Our ongoing fascination with bunkers (we both grew up in proximity to military bases) collided with Kevin Kelly’s discussion of an emerging ecology of three billion artificial eyes in his book “What Technology Wants” (Viking, 2010). This resulted in a series of experiments conducted in 2013 as residents at the Center for Land Use Interpretation’s (CLUI) Wendover Airbase (the home of the training program for the first atomic bombing missions carried out on Hiroshima and Nagasaki). Our project B.O.L.T.S. (Bug-Out Location/Tactical Shelter), was a robotically fabricated, inflatable, vacuum-sealed personal shelter presented in a dust-tight enclosure installed at the CLUI Residence Support Unit in Wendover, Utah. The work is now part of the Nevada Museum of Art’s Center for Art and Environment collection.
We followed B.O.L.T.S. with many proposals and iterations of larger structures. This was when we adopted “Anyspace? Whatever.” as the title for this work. The John S. and James L. Knight Foundation presented us with a 2015 Knight Arts Challenge Detroit award for it. We continued to develop various concepts and configurations for how this could be achieved. Our proposed form draws upon the Ford Rotunda, designed by Albert Kahn and built for the 1933 World’s Fair in Chicago (later rebuilt in Dearborn as the visitor center for Ford Motor Company). The Rotunda was the first real-world application of a geodesic dome (remodeled in 1952 by R. Buckminster Fuller). It was destroyed by a fire in 1962. In profile, the structure has the shape of an Earth-Covered Magazine (ECM) designed to withstand blast loadings and prevent the propagation of accidental explosions from adjacent magazines. Our ‘rotunda’ uses dazzle camouflage (complex patterns of geometric shapes in contrasting colors interrupting and intersecting each other). Dazzle camouflage is sometimes used to mask a test car during trials to make determining its exterior design tricky and to block detection by facial recognition technologies. It is a structure that is hard to ignore by humans that seeks to avoid machine vision.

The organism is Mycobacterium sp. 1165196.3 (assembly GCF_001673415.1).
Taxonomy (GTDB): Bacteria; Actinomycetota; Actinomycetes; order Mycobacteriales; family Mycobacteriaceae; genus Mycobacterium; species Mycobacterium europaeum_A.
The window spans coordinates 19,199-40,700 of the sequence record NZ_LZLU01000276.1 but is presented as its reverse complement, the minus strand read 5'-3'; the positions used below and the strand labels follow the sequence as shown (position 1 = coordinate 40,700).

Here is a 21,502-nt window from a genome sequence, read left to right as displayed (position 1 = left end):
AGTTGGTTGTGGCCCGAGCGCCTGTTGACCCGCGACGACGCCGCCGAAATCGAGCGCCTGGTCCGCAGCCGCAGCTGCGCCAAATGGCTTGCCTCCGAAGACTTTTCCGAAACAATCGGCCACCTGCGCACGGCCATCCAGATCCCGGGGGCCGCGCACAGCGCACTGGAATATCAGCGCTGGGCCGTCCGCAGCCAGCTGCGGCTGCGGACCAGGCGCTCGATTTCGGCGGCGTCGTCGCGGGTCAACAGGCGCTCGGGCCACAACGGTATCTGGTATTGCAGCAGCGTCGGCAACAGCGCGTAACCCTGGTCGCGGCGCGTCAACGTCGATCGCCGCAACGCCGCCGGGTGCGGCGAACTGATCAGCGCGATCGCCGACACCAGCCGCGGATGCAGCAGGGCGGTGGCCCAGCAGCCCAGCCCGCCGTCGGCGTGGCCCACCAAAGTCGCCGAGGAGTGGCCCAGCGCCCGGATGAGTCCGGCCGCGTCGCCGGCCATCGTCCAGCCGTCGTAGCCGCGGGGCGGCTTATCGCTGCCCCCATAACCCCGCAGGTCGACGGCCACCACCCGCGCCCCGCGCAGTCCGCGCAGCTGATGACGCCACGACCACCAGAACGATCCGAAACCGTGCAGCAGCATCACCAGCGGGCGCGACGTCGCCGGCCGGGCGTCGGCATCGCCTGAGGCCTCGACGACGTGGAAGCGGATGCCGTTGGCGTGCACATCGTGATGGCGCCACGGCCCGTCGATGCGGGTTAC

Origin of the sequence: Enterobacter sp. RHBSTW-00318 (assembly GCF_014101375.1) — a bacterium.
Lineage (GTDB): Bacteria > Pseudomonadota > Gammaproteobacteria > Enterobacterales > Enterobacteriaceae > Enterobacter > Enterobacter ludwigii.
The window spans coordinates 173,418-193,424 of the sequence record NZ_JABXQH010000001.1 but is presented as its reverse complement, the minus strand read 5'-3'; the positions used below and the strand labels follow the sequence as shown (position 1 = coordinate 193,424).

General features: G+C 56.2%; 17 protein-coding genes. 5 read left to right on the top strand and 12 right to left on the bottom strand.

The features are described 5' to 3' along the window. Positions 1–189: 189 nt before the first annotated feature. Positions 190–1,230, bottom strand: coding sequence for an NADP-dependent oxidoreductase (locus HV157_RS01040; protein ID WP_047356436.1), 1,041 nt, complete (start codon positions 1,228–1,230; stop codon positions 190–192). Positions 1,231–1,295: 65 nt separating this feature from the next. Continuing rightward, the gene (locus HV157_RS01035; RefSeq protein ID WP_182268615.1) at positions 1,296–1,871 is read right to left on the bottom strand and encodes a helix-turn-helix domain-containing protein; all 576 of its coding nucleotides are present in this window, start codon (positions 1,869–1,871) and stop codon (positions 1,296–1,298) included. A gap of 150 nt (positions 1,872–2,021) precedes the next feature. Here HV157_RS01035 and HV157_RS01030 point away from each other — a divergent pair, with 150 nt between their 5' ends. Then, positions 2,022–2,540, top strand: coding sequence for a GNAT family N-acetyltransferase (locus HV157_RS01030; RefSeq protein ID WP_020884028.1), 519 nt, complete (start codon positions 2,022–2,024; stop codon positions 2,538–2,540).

AW attempts to understand and anticipate the democratic dilemmas arising from the networked “smart” city. AW will launch as a temporary/mobile structure before becoming a semi-permanent pavilion/folly for the public realm. AW is inspired by sci-fi/expo pavilions, Afro-futurist, Afro-modernist, and traditional Scottish communal gathering spaces. We imagine using XR/AR to create ephemera and media surrounding the installation. AW is designed to instigate creative actions and activism by engaging with other artists/culture-bearers, residents, architects/designers, urban planners, policymakers, and creative technologists. The goal is to encourage open dialogue, connections, and engagement surrounding AW that generates debate and open speculation on how we might develop equitable and accountable technology while also imagining structures for resistance and agency.